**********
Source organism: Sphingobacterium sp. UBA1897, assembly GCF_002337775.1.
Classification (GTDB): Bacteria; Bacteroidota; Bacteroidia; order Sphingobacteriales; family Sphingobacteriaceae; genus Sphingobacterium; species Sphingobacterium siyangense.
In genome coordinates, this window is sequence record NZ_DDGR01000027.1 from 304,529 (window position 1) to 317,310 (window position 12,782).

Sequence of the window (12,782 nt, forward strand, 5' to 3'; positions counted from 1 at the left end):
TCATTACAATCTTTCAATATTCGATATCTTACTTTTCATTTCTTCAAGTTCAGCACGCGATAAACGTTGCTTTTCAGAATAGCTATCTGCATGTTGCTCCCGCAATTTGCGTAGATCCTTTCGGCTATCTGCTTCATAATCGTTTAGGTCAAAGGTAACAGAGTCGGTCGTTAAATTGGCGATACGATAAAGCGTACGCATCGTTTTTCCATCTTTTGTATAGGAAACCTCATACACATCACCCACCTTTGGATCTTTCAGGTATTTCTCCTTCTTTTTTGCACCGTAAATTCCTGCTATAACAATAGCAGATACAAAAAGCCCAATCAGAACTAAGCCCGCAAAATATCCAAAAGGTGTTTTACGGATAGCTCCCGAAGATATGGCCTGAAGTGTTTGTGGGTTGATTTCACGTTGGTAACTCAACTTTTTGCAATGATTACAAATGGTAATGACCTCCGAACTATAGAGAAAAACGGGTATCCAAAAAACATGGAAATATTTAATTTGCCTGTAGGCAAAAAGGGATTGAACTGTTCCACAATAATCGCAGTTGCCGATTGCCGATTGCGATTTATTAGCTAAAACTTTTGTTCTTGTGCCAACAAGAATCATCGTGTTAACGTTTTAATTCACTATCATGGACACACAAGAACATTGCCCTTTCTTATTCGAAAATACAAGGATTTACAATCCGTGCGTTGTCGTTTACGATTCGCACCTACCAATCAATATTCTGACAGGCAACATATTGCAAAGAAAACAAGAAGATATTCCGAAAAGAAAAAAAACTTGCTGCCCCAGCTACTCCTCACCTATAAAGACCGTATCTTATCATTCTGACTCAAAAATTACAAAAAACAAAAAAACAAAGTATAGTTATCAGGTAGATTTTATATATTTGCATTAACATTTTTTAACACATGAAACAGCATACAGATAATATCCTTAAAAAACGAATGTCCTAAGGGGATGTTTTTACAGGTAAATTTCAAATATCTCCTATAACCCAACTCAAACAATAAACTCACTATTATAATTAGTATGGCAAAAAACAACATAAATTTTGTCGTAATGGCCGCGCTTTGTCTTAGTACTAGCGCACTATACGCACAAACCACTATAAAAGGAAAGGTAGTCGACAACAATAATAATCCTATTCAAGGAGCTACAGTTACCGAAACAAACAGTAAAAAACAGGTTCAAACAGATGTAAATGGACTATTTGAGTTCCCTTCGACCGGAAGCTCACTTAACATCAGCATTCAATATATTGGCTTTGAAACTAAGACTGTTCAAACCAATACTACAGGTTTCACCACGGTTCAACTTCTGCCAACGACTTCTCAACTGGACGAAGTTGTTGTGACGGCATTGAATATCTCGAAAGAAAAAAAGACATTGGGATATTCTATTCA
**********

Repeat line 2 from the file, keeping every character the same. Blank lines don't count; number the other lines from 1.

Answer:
Classification (GTDB): Bacteria; Bacteroidota; Bacteroidia; order Sphingobacteriales; family Sphingobacteriaceae; genus Sphingobacterium; species Sphingobacterium siyangense.